We have recorded restructuring charges at the low-end of a range of assumptions modeled for restructuring charges. Adjustments to the facilities accrual will be required if actual lease exit costs or sublease income differ from amounts currently expected. We review the status of restructuring activities on a quarterly basis and, if appropriate, record changes to our restructuring obligations in current operations based on management's most current estimates.
  
Property and Equipment

Property and equipment are stated at cost and depreciated on a straight-line basis over their estimated useful lives (generally two years for software, three years for computer equipment and four years for furniture and fixtures). Leasehold improvements are amortized over the lesser of the remaining life of the lease term or their estimated useful lives.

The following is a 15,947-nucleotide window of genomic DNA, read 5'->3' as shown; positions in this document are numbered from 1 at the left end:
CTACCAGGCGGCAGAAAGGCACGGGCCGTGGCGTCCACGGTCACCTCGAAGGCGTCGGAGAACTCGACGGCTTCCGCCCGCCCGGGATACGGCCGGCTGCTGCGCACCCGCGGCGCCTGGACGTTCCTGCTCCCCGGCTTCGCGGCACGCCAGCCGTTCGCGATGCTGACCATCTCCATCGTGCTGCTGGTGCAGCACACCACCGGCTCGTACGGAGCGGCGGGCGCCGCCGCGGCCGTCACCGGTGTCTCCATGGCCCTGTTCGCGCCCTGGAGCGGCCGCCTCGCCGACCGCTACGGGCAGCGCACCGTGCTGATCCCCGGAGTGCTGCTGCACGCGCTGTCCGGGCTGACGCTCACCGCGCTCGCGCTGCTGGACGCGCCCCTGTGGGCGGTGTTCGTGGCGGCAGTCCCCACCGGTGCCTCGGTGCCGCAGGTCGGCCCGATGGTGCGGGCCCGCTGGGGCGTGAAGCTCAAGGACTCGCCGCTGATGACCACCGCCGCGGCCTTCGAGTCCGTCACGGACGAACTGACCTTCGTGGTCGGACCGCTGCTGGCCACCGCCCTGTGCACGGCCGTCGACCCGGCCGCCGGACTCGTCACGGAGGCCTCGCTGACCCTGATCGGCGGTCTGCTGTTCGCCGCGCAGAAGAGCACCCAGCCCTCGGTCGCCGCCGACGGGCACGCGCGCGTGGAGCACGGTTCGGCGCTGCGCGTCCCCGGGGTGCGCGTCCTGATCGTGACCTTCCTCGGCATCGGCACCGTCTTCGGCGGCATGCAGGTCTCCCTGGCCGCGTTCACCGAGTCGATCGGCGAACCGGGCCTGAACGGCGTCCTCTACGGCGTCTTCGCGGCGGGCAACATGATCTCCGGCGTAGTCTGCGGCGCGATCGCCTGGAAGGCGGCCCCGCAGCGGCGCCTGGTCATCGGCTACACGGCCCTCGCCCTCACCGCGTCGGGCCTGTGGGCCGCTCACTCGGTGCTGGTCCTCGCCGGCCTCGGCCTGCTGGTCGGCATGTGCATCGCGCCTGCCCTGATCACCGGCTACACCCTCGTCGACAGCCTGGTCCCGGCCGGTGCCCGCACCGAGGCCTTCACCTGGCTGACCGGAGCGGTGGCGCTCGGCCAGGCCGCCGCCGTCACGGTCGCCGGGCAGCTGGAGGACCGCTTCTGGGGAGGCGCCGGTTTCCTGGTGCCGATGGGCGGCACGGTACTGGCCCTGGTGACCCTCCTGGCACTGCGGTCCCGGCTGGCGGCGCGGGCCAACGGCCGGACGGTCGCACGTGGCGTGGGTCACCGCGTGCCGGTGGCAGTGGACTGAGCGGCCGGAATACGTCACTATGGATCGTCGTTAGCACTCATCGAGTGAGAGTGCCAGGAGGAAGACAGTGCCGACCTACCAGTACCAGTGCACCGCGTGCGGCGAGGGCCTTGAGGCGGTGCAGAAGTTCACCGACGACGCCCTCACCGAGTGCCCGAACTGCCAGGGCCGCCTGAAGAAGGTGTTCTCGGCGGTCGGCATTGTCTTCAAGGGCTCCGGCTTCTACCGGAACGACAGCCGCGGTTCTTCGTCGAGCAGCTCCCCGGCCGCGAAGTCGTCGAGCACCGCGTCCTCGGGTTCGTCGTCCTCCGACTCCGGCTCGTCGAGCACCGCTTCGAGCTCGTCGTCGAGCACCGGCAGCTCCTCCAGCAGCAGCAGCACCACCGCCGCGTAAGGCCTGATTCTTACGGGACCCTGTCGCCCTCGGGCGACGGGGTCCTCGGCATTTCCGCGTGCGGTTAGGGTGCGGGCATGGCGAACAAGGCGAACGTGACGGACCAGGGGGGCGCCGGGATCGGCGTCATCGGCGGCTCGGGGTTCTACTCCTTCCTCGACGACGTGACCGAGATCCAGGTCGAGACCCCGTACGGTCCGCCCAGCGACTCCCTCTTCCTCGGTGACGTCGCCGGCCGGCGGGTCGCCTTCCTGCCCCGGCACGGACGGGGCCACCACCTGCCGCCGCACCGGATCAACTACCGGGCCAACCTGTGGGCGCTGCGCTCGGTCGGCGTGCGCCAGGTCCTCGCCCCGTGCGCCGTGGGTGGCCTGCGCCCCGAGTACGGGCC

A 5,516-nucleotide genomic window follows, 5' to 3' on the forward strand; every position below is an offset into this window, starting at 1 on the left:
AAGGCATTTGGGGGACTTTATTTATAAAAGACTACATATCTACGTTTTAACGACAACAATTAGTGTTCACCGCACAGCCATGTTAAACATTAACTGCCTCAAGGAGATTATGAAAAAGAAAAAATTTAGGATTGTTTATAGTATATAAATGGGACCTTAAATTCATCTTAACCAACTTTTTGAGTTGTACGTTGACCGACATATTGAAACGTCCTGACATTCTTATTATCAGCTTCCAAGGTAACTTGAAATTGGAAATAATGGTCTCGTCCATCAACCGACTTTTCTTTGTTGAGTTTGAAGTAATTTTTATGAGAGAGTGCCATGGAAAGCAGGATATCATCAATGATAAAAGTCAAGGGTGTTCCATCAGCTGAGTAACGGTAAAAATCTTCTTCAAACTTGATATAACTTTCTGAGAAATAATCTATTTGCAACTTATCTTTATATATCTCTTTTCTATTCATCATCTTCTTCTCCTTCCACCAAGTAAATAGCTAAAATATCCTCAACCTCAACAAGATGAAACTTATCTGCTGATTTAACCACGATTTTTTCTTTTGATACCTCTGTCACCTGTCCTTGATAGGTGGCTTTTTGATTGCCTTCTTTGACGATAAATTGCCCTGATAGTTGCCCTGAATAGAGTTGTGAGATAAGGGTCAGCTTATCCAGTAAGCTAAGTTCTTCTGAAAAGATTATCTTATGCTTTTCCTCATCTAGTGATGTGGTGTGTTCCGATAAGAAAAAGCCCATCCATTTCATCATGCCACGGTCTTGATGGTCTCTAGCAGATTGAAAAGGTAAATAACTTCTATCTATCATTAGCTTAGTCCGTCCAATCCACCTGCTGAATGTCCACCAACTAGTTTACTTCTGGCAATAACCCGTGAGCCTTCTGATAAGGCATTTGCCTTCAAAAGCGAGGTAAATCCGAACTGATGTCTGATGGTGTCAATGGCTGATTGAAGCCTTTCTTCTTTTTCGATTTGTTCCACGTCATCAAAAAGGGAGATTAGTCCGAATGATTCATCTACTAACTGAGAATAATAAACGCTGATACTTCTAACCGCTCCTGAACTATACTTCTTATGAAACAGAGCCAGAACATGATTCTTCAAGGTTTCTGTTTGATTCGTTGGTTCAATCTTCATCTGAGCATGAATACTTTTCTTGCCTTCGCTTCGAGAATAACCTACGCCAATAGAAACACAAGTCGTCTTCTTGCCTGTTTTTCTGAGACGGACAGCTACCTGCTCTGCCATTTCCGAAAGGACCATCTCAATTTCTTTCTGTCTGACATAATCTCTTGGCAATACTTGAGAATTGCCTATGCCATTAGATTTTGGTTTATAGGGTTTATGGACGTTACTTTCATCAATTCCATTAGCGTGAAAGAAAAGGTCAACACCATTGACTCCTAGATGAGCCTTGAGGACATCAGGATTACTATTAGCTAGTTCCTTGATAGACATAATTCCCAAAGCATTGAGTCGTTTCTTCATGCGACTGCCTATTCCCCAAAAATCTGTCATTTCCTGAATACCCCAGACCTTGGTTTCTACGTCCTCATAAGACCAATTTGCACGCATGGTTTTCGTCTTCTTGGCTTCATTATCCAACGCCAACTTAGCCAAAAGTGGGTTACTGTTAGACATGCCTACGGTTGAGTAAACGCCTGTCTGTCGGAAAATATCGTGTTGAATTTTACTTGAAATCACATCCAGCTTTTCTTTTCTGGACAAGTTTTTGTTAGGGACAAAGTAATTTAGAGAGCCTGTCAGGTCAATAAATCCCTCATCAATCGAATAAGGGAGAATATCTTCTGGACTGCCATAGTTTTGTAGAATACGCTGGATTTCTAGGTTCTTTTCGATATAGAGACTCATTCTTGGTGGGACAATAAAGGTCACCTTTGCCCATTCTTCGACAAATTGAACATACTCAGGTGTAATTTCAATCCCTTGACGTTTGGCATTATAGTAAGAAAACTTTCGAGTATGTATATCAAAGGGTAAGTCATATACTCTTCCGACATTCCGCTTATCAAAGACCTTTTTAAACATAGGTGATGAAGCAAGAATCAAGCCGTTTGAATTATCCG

Maintenance and repairs are charged to operations as incurred. When assets are retired or otherwise disposed of, the cost and accumulated depreciation and amortization are removed from the accounts and any resulting gain or loss is reflected in operations in the period realized.

 
Fair Value of Financial Instruments
 
                 We adopted the provisions of ASC 820-10, Fair Value Measurement ("ASC 820-10 ").  ASC 820-10 establishes a framework for measuring fair value and requires disclosures about fair value measurements by establishing a hierarchy that prioritizes the inputs to valuation techniques used to measure fair value. The hierarchy gives the highest priority to unadjusted quoted prices in active markets for identical assets or liabilities (Level 1 measurements) and lowest priority to unobservable inputs (Level 3 measurements). The three levels of the fair value hierarchy are described below: